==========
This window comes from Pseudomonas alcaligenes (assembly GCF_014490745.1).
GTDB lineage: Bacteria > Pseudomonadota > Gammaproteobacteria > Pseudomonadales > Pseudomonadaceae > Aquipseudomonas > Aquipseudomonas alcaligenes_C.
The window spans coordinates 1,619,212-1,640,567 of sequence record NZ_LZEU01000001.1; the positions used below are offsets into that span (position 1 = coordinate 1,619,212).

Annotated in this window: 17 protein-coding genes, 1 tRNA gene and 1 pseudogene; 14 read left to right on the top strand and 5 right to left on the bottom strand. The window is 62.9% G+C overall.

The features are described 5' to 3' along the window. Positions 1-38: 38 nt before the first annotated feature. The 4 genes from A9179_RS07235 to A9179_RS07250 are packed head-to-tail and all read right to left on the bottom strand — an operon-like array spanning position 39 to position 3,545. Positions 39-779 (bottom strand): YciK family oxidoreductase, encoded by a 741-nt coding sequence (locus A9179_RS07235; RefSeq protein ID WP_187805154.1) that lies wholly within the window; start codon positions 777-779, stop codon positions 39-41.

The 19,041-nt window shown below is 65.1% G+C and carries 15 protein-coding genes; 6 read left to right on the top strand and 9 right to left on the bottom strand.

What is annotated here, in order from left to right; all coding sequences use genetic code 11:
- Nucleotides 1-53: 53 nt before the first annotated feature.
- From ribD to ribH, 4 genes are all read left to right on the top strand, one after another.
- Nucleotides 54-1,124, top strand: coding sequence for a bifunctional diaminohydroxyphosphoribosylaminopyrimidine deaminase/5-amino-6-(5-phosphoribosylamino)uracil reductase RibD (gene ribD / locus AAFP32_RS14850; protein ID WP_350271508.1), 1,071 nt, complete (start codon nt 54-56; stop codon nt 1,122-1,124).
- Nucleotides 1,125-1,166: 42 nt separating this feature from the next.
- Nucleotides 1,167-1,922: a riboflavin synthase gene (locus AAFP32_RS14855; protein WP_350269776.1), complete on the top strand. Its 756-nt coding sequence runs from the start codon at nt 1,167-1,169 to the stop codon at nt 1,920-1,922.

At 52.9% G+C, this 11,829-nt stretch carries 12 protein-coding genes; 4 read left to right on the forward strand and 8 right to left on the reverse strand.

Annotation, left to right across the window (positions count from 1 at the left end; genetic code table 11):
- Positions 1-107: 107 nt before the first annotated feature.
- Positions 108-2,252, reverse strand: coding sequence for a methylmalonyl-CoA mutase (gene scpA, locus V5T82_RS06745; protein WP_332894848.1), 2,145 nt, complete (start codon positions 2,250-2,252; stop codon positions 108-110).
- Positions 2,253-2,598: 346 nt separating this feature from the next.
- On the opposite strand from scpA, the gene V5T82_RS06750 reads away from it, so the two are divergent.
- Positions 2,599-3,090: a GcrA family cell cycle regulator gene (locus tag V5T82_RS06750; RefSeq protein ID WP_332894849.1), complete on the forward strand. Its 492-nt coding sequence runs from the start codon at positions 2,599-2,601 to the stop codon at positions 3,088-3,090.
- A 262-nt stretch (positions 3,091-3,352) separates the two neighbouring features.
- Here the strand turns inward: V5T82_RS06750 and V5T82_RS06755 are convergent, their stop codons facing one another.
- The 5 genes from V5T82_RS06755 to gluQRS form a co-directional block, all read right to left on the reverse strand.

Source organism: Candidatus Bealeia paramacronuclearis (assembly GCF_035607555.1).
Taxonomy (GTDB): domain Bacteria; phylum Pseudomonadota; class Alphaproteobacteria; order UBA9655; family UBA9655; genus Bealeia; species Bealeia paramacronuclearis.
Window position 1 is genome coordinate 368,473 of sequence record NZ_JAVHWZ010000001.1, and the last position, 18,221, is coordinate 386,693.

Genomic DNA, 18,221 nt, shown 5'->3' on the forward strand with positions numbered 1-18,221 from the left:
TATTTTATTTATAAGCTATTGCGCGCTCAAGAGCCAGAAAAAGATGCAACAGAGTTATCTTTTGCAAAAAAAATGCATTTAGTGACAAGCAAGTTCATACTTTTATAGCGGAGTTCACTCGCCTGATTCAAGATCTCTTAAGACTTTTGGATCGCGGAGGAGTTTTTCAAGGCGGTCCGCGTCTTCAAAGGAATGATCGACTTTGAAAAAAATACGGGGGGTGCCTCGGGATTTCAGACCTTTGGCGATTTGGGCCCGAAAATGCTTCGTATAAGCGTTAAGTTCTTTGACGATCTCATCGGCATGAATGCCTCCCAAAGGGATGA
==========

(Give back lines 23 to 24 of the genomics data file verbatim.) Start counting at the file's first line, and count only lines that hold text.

Source organism: Candidatus Bealeia paramacronuclearis (assembly GCF_035607555.1).
Taxonomy (GTDB): domain Bacteria; phylum Pseudomonadota; class Alphaproteobacteria; order UBA9655; family UBA9655; genus Bealeia; species Bealeia paramacronuclearis.